A. Whether the [trial] court erred in approving the amended petition for approval of wrongful death settlement and distribution as the distribution was inconsistent with the Pennsylvania Wrongful Death and Intestacy statutes[?]
B. Whether the [trial] court had discretion to permit the distribution of the settlement proceeds contrary to the Wrongful Death and Intestacy statutes[?]
C. Whether the [trial] court erred in approving the Amended Petition for Approval of Wrongful Settlement and Distribution, where the clear intention of the petition was to avoid the statutory subrogation interest held by the intervenors[?]
Brief for Appellant at 4.
¶ 5 The Appellees have more concisely characterized the underlying issues in two questions, as follow:
I. Whether the trial court abused its discretion in approving Appellee, Debbie Gillette's Amended Petition for Approval of the Wrongful Death Settlement and Distribution, where Plaintiff waived her right to certain benefits allowed under 20 Pa.C.S. § 6201, when all the remaining beneficiaries were in agreement with the settlement distribution[?]
II. Whether the trial court erred in finding that it did not have jurisdiction to determine the subrogation rights of the workers' compensation carrier, Utica National Insurance Group when the procedures for asserting such rights are set forth in the Pennsylvania Workers' Compensation Act.
Brief for Appellee Debbie Gillette at 4. Because we conclude that the Gillettes' brief more effectively focuses the issues for our disposition, we will consider Utica's arguments as they relate to each of these two questions.
¶ 6 The trial court entered its order in this case pursuant to Civil Rule 2206, which provides for judicial review of proposed settlements in wrongful death actions. Rule 2206 provides, in pertinent part, as follows:
Rule 2206. Settlement, Compromise, Discontinuance and Judgment
(a) No action for wrongful death in which a minor or an incapacitated person has an interest shall be discontinued nor shall the interest of a minor or an incapacitated person in any such action or in a judgment for damages recovered therein be compromised or settled until the court, upon petition of any party in interest, shall allow the discontinuance or approve the compromise or settlement as being fair and equitable.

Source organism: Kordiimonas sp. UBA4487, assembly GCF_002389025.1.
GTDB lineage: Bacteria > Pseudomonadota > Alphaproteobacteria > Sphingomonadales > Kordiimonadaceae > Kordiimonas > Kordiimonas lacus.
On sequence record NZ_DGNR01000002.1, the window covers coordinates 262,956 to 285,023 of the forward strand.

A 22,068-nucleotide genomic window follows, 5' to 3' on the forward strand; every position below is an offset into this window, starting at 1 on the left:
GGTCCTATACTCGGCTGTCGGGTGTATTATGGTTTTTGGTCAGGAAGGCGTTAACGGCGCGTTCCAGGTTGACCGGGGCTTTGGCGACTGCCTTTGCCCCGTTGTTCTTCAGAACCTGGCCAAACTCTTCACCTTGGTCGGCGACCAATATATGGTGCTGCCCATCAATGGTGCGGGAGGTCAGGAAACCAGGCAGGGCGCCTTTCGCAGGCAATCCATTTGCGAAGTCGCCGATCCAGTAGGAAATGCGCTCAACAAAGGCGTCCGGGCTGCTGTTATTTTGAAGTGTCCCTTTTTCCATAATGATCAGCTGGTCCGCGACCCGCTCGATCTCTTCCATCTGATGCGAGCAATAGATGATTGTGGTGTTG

(b)(1) When as the result of a verdict, judgment, compromise, settlement or otherwise it has been determined that a sum of money is due the plaintiff in an action for wrongful death, the court, upon petition of any party in interest, shall make an order designating the persons entitled to share in the damages recovered and the proportionate share of the net proceeds to which each is entitled. If a share shall be payable to a minor or incapacitated person, the court shall designate as the person to receive such share a guardian of the estate of the minor or incapacitated person, qualified to receive the fund, if there is one or one is to be appointed ․
Pa.R.C.P. 2206(a), (b)(1). In accordance with the plain language of these sections, Rule 2206 is typically applied to settlement of actions “in which a minor or incapacitated person has an interest.” Pa.R.C.P. 2206(a). Nevertheless, the rule does not limit the scope of judicial oversight to these actions alone, providing as well for review and approval “upon petition of any party in interest,” of the distribution of net proceeds of any wrongful death settlement. See id.; Hewitt v. Masser Motor Express, 43 Pa. D. & C. 514, 519 (Phila.Co.1942) (applying Rule 2206). Indeed, subsection (b)(1) makes such review available even where the claims at issue do not encompass the interest of a minor or other incapacitated person. See Pa.R.C.P. 2206(b)(1). Whereas subsection (a) implicates only the interest of minors or other incapacitated persons, the first two sentences of subsection (b) distinguish between the interests of such persons and those of others. In its first sentence, subsection (b)(1) specifies the power of the court to apportion damages between beneficiaries in wrongful death actions, while providing more specific instruction in its second sentence for treatment of shares payable to minors or other incapacitated persons. If the subsection's first sentence did not contemplate judicial oversight of wrongful death settlements other than those involving minors, this second sentence would be superfluous. We conclude accordingly that the trial court acted properly within the scope of the authority provided by Rule 2206 in reviewing the claims at issue here. See Hewitt, 43 Pa. D. & C. at 519 (quoting Explanatory Comment-1939 (“The rule is applicable to cases where all the persons beneficially interested in the action are adults as well as where some are minors.”)).
¶ 7 Although we find no reported appellate cases defining the scope or standard of appellate review of trial court orders approving settlement and distribution plans under Rule 2206, we note that our Supreme Court has reviewed acceptance or rejection of settlement proposals benefiting other classes of beneficiaries merely for abuse of discretion. See Dauphin Deposit Bank & Trust Co. v. Hess, 556 Pa. 190, 727 A.2d 1076, 1080 (1999). Accordingly, we will apply that standard to the claims at issue here. See Paden v. Baker Concrete Const., Inc., 540 Pa. 409, 658 A.2d 341, 343 (1995) (defining abuse of discretion as misapplication of law, exercise of judgment in a manifestly unreasonable fashion, or exercise of bias in rendering a decision).